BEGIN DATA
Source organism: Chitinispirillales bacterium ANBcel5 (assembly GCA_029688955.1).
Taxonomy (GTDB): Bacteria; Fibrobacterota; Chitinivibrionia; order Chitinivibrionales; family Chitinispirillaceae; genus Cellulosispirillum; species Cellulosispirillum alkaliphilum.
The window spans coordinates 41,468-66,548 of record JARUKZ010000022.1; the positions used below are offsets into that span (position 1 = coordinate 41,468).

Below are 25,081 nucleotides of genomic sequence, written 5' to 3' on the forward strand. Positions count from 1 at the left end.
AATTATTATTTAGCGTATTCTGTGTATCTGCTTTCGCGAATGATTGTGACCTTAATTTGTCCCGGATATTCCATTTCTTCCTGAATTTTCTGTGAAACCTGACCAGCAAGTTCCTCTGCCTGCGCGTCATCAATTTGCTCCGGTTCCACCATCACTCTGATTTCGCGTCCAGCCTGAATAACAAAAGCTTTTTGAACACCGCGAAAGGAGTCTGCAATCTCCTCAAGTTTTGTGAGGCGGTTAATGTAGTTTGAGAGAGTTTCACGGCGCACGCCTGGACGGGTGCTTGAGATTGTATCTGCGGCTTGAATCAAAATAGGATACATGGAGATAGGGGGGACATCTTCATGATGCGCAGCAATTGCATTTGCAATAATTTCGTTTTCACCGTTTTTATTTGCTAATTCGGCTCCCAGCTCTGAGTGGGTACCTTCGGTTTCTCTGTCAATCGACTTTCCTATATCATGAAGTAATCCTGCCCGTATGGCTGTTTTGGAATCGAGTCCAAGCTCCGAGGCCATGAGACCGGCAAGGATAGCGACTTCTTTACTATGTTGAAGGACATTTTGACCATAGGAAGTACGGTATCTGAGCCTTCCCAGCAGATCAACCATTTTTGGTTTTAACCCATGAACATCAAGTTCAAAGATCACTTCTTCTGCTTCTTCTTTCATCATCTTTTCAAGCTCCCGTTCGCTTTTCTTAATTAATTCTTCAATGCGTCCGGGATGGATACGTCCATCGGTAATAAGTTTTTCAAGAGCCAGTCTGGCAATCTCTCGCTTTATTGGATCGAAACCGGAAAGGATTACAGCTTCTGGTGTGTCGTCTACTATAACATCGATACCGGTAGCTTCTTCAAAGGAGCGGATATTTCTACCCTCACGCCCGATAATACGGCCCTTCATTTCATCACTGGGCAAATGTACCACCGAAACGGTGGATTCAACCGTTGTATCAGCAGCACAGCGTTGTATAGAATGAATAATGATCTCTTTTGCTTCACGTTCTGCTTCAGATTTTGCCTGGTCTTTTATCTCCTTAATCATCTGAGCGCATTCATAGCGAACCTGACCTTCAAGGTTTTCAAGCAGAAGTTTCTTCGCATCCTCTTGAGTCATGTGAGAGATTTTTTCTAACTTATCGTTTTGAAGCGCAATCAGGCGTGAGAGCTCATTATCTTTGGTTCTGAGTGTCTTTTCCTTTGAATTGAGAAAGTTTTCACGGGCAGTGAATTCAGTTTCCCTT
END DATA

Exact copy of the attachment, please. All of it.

Source organism: Chitinispirillales bacterium ANBcel5 (assembly GCA_029688955.1).
Taxonomy (GTDB): Bacteria; Fibrobacterota; Chitinivibrionia; order Chitinivibrionales; family Chitinispirillaceae; genus Cellulosispirillum; species Cellulosispirillum alkaliphilum.
The window spans coordinates 41,468-66,548 of record JARUKZ010000022.1; the positions used below are offsets into that span (position 1 = coordinate 41,468).

Below are 25,081 nucleotides of genomic sequence, written 5' to 3' on the forward strand. Positions count from 1 at the left end.
AATTATTATTTAGCGTATTCTGTGTATCTGCTTTCGCGAATGATTGTGACCTTAATTTGTCCCGGATATTCCATTTCTTCCTGAATTTTCTGTGAAACCTGACCAGCAAGTTCCTCTGCCTGCGCGTCATCAATTTGCTCCGGTTCCACCATCACTCTGATTTCGCGTCCAGCCTGAATAACAAAAGCTTTTTGAACACCGCGAAAGGAGTCTGCAATCTCCTCAAGTTTTGTGAGGCGGTTAATGTAGTTTGAGAGAGTTTCACGGCGCACGCCTGGACGGGTGCTTGAGATTGTATCTGCGGCTTGAATCAAAATAGGATACATGGAGATAGGGGGGACATCTTCATGATGCGCAGCAATTGCATTTGCAATAATTTCGTTTTCACCGTTTTTATTTGCTAATTCGGCTCCCAGCTCTGAGTGGGTACCTTCGGTTTCTCTGTCAATCGACTTTCCTATATCATGAAGTAATCCTGCCCGTATGGCTGTTTTGGAATCGAGTCCAAGCTCCGAGGCCATGAGACCGGCAAGGATAGCGACTTCTTTACTATGTTGAAGGACATTTTGACCATAGGAAGTACGGTATCTGAGCCTTCCCAGCAGATCAACCATTTTTGGTTTTAACCCATGAACATCAAGTTCAAAGATCACTTCTTCTGCTTCTTCTTTCATCATCTTTTCAAGCTCCCGTTCGCTTTTCTTAATTAATTCTTCAATGCGTCCGGGATGGATACGTCCATCGGTAATAAGTTTTTCAAGAGCCAGTCTGGCAATCTCTCGCTTTATTGGATCGAAACCGGAAAGGATTACAGCTTCTGGTGTGTCGTCTACTATAACATCGATACCGGTAGCTTCTTCAAAGGAGCGGATATTTCTACCCTCACGCCCGATAATACGGCCCTTCATTTCATCACTGGGCAAATGTACCACCGAAACGGTGGATTCAACCGTTGTATCAGCAGCACAGCGTTGTATAGAATGAATAATGATCTCTTTTGCTTCACGTTCTGCTTCAGATTTTGCCTGGTCTTTTATCTCCTTAATCATCTGAGCGCATTCATAGCGAACCTGACCTTCAAGGTTTTCAAGCAGAAGTTTCTTCGCATCCTCTTGAGTCATGTGAGAGATTTTTTCTAACTTATCGTTTTGAAGCGCAATCAGGCGTGAGAGCTCATTATCTTTGGTTCTGAGTGTCTTTTCCTTTGAATTGAGAAAGTTTTCACGGGCAGTGAATTCAGTTTCCCTT